Wait for a Promise to Resolve before Returning in JS

avatar

Borislav Hadzhiev

Sat Nov 20 20212 min read

banner

Photo by Danka & Peter

Wait for a Promise to Resolve before Returning #

You can use the async/await syntax or call the .then() method on a promise to wait for it to resolve. Inside of functions marked with the async keyword, you can use await to wait for the promises to resolve before continuing to the next line of the function.

index.js
async function getNum() { const promise = new Promise(resolve => resolve(42)); const num = await promise; console.log(num); // ๐Ÿ‘‰๏ธ 42 return num; } getNum() .then(num => { console.log(num); // ๐Ÿ‘‰๏ธ 42 }) .catch(err => { console.log(err); });

When a function is marked as async, we can use the await keyword to handle promises in a cleaner way, then using the .then() function or callbacks.

The async/await syntax does not block the execution of all your JavaScript code, rather it runs the code in the function sequentially.

When the await keyword is used in a function, the next line in the function does not get executed, before the promise has been resolved or rejected.

Note that even though our async function seemingly returns a number, it actually returns a promise. All async functions wrap their return value in a promise. This is why we use the Promise.then method to read the return value of the function.

This allows us to reason about async code in a more straight forward way.

You could achieve the same result using the Promise.then() method, but it's a bit more verbose and harder to read.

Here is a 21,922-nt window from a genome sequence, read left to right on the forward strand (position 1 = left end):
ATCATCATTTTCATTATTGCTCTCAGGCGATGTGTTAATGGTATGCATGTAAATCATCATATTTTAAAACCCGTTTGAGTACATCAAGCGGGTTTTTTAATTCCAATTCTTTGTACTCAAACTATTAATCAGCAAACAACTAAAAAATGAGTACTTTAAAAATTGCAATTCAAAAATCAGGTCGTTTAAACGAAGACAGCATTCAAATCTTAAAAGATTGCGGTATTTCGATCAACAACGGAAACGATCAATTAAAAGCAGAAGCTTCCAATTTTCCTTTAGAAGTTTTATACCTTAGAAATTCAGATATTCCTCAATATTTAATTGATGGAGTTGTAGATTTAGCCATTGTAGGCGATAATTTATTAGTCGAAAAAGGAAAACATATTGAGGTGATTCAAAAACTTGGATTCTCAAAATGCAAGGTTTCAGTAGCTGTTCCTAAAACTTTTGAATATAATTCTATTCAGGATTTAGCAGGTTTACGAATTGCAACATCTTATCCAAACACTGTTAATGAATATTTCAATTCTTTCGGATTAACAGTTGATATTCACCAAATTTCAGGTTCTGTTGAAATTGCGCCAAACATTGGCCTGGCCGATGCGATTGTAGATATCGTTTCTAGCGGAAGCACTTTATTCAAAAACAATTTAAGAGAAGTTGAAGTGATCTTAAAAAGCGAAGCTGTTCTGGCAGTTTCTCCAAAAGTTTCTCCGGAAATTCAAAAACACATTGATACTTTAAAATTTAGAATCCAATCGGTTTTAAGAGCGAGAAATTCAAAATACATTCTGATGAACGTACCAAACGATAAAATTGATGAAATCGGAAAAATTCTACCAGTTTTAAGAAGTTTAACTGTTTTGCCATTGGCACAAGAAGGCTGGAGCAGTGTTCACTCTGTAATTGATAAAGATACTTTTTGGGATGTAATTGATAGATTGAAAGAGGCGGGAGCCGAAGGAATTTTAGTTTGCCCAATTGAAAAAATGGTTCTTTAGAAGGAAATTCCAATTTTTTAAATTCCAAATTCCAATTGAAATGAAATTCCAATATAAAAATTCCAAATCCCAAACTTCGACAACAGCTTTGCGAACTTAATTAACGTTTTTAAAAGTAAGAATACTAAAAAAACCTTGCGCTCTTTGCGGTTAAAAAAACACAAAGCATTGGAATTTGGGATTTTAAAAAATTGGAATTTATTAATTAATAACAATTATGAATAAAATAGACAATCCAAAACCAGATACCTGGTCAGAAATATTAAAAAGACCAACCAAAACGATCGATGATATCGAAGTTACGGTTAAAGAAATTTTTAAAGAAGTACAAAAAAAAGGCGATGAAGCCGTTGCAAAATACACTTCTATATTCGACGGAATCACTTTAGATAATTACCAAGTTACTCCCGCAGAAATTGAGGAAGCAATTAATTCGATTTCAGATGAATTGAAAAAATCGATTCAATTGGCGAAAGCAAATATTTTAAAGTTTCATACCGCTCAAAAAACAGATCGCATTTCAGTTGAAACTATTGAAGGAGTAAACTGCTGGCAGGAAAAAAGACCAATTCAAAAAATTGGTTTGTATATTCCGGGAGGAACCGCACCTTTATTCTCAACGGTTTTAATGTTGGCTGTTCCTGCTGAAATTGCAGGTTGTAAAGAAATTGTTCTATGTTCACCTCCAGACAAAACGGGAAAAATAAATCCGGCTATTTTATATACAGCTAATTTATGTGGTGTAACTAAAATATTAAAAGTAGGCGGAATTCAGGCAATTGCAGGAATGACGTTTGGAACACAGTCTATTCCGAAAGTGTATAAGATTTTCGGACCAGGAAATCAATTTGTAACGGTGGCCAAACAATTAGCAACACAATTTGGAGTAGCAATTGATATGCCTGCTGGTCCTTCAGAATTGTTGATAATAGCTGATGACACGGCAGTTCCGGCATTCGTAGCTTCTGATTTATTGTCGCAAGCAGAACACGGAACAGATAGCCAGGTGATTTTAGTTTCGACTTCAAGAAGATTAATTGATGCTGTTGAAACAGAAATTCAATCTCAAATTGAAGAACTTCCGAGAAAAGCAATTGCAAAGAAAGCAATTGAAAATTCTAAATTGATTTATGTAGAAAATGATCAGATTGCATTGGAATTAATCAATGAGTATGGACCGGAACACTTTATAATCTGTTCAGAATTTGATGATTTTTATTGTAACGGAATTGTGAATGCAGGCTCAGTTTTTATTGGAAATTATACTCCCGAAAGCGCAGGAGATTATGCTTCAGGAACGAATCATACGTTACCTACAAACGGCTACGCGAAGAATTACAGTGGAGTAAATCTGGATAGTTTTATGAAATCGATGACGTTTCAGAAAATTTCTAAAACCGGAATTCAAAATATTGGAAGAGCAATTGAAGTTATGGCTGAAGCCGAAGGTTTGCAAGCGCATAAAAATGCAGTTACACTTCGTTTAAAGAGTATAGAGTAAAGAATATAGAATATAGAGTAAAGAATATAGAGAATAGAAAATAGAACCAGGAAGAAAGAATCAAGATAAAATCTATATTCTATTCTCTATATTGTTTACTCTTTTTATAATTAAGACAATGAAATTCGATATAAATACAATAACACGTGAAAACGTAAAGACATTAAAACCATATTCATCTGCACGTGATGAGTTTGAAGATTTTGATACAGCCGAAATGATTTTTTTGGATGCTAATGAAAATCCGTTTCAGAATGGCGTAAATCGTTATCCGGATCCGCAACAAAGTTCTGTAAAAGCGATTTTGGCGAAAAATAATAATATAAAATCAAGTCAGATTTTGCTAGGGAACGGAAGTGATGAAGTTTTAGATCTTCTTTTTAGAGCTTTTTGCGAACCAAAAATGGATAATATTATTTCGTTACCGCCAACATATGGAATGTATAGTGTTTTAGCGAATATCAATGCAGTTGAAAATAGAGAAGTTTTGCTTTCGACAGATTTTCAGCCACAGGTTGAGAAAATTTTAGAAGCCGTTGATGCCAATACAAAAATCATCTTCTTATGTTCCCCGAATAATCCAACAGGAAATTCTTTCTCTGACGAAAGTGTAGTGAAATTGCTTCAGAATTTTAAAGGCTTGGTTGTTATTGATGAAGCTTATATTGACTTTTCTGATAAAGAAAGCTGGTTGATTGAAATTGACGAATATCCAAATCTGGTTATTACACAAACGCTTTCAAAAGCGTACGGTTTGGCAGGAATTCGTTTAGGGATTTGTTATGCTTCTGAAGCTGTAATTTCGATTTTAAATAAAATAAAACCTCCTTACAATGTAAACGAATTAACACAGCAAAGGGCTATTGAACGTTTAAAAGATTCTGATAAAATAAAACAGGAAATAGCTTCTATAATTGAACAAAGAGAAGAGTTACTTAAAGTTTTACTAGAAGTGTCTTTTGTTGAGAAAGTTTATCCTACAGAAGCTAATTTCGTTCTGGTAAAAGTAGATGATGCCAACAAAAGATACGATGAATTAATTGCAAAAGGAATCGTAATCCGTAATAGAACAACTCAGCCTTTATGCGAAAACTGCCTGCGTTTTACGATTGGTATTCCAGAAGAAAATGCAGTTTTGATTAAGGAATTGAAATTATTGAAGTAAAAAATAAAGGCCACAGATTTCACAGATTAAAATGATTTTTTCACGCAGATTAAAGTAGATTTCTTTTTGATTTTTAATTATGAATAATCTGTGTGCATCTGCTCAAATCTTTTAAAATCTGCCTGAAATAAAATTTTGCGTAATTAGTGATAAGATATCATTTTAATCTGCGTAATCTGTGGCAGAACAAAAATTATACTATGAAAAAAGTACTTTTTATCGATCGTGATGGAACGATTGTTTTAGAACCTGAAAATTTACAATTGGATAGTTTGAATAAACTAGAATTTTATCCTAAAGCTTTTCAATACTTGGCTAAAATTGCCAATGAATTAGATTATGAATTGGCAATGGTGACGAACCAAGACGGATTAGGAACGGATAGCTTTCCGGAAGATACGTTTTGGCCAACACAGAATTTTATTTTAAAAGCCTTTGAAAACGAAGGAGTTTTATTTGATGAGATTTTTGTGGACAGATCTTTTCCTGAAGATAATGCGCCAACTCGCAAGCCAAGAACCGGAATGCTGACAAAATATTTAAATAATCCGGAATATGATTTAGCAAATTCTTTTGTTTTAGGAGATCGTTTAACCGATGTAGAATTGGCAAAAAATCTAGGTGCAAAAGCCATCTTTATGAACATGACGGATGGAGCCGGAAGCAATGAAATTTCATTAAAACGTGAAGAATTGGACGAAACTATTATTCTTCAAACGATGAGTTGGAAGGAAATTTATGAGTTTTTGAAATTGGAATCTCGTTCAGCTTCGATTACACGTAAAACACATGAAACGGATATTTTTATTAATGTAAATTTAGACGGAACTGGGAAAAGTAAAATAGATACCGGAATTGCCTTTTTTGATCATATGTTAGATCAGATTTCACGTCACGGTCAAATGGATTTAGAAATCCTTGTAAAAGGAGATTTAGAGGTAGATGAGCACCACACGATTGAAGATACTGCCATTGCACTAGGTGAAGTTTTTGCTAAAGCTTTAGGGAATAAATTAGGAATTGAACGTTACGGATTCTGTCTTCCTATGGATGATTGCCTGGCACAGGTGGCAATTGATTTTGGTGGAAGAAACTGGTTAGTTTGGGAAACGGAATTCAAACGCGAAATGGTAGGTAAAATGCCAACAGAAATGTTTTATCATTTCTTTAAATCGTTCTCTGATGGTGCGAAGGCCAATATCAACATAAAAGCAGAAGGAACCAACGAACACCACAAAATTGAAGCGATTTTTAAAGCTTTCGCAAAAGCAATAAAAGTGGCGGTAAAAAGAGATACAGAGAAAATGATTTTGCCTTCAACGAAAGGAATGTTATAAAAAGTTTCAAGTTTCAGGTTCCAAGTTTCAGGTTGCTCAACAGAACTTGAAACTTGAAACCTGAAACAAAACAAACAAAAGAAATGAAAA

You will often have to handle a scenario, where the promise is rejected, in this case you can use a try/catch block.

index.js
async function getNum() { try { const promise = new Promise((resolve, reject) => reject(new Error('test error')), ); await promise; return "This doesn't run" } catch (err) { // ๐Ÿ‘‡๏ธ this runs throw err; } } getNum() .then(num => { console.log(num); }) .catch(err => { // ๐Ÿ‘‡๏ธ this runs console.log(err.message); // โ›”๏ธ "test error" });

If an error or a promise rejection occurs in our try block, the error gets passed to the catch block where we can handle it.

Alternatively, you could use the Promise.catch method to catch an error.

Calling the Promise.catch() method is the same as chaining another .then() call and passing a function as the second parameter to the method.

index.js
async function getNum() { try { const promise = new Promise((resolve, reject) => reject(new Error('test error')), ); await promise; return "This doesn't run"; } catch (err) { // ๐Ÿ‘‡๏ธ this runs throw err; } } getNum() .then(num => { console.log(num); return num; }) .then(undefined, err => { console.log(err.message); // ๐Ÿ‘‰๏ธ "test error" });

It's good to know that the second parameter to the .then() method is a function that is called if the Promise is rejected, however this syntax is very rarely used.

Join my newsletter

I'll send you 1 email a week with links to all of the articles I've written that week

Buy Me A Coffee